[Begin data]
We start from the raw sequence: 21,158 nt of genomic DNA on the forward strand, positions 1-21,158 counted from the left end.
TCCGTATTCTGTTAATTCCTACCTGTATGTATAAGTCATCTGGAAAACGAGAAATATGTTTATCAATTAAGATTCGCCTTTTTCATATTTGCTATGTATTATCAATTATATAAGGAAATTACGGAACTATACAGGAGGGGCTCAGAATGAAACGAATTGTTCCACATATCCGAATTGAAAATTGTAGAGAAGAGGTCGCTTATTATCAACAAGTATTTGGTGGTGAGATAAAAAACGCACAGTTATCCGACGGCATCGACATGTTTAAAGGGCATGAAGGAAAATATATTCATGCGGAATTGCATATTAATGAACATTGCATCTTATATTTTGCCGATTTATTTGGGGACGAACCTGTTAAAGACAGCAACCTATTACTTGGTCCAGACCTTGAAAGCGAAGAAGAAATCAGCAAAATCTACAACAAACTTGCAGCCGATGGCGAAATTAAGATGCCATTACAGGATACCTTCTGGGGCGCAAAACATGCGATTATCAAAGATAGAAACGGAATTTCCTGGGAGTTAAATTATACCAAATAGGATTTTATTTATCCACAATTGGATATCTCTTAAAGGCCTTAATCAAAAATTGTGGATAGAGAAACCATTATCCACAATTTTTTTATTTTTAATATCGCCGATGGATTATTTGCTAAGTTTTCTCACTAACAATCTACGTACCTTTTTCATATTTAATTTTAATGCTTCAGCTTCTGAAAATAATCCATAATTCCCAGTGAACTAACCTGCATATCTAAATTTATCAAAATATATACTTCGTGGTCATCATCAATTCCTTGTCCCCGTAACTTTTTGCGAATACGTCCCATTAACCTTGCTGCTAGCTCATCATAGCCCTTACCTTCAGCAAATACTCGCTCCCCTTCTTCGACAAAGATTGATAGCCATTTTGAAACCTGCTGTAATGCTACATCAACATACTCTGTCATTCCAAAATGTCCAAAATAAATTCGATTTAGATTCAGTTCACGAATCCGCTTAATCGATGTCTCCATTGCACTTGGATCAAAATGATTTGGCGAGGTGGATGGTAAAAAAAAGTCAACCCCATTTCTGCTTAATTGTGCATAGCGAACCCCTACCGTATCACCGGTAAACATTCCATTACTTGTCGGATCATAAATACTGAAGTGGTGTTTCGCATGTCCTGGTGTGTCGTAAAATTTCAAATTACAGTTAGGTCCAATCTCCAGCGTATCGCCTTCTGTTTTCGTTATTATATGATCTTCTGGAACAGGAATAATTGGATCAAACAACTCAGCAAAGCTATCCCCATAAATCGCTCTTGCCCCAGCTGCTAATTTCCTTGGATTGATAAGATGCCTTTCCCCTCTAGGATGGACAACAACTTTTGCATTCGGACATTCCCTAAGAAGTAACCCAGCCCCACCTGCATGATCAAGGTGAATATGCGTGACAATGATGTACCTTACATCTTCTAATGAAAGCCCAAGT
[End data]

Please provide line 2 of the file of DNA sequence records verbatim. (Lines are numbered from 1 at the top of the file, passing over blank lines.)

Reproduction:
TCCGTATTCTGTTAATTCCTACCTGTATGTATAAGTCATCTGGAAAACGAGAAATATGTTTATCAATTAAGATTCGCCTTTTTCATATTTGCTATGTATTATCAATTATATAAGGAAATTACGGAACTATACAGGAGGGGCTCAGAATGAAACGAATTGTTCCACATATCCGAATTGAAAATTGTAGAGAAGAGGTCGCTTATTATCAACAAGTATTTGGTGGTGAGATAAAAAACGCACAGTTATCCGACGGCATCGACATGTTTAAAGGGCATGAAGGAAAATATATTCATGCGGAATTGCATATTAATGAACATTGCATCTTATATTTTGCCGATTTATTTGGGGACGAACCTGTTAAAGACAGCAACCTATTACTTGGTCCAGACCTTGAAAGCGAAGAAGAAATCAGCAAAATCTACAACAAACTTGCAGCCGATGGCGAAATTAAGATGCCATTACAGGATACCTTCTGGGGCGCAAAACATGCGATTATCAAAGATAGAAACGGAATTTCCTGGGAGTTAAATTATACCAAATAGGATTTTATTTATCCACAATTGGATATCTCTTAAAGGCCTTAATCAAAAATTGTGGATAGAGAAACCATTATCCACAATTTTTTTATTTTTAATATCGCCGATGGATTATTTGCTAAGTTTTCTCACTAACAATCTACGTACCTTTTTCATATTTAATTTTAATGCTTCAGCTTCTGAAAATAATCCATAATTCCCAGTGAACTAACCTGCATATCTAAATTTATCAAAATATATACTTCGTGGTCATCATCAATTCCTTGTCCCCGTAACTTTTTGCGAATACGTCCCATTAACCTTGCTGCTAGCTCATCATAGCCCTTACCTTCAGCAAATACTCGCTCCCCTTCTTCGACAAAGATTGATAGCCATTTTGAAACCTGCTGTAATGCTACATCAACATACTCTGTCATTCCAAAATGTCCAAAATAAATTCGATTTAGATTCAGTTCACGAATCCGCTTAATCGATGTCTCCATTGCACTTGGATCAAAATGATTTGGCGAGGTGGATGGTAAAAAAAAGTCAACCCCATTTCTGCTTAATTGTGCATAGCGAACCCCTACCGTATCACCGGTAAACATTCCATTACTTGTCGGATCATAAATACTGAAGTGGTGTTTCGCATGTCCTGGTGTGTCGTAAAATTTCAAATTACAGTTAGGTCCAATCTCCAGCGTATCGCCTTCTGTTTTCGTTATTATATGATCTTCTGGAACAGGAATAATTGGATCAAACAACTCAGCAAAGCTATCCCCATAAATCGCTCTTGCCCCAGCTGCTAATTTCCTTGGATTGATAAGATGCCTTTCCCCTCTAGGATGGACAACAACTTTTGCATTCGGACATTCCCTAAGAAGTAACCCAGCCCCACCTGCATGATCAAGGTGAATATGCGTGACAATGATGTACCTTACATCTTCTAATGAAAGCCCAAGT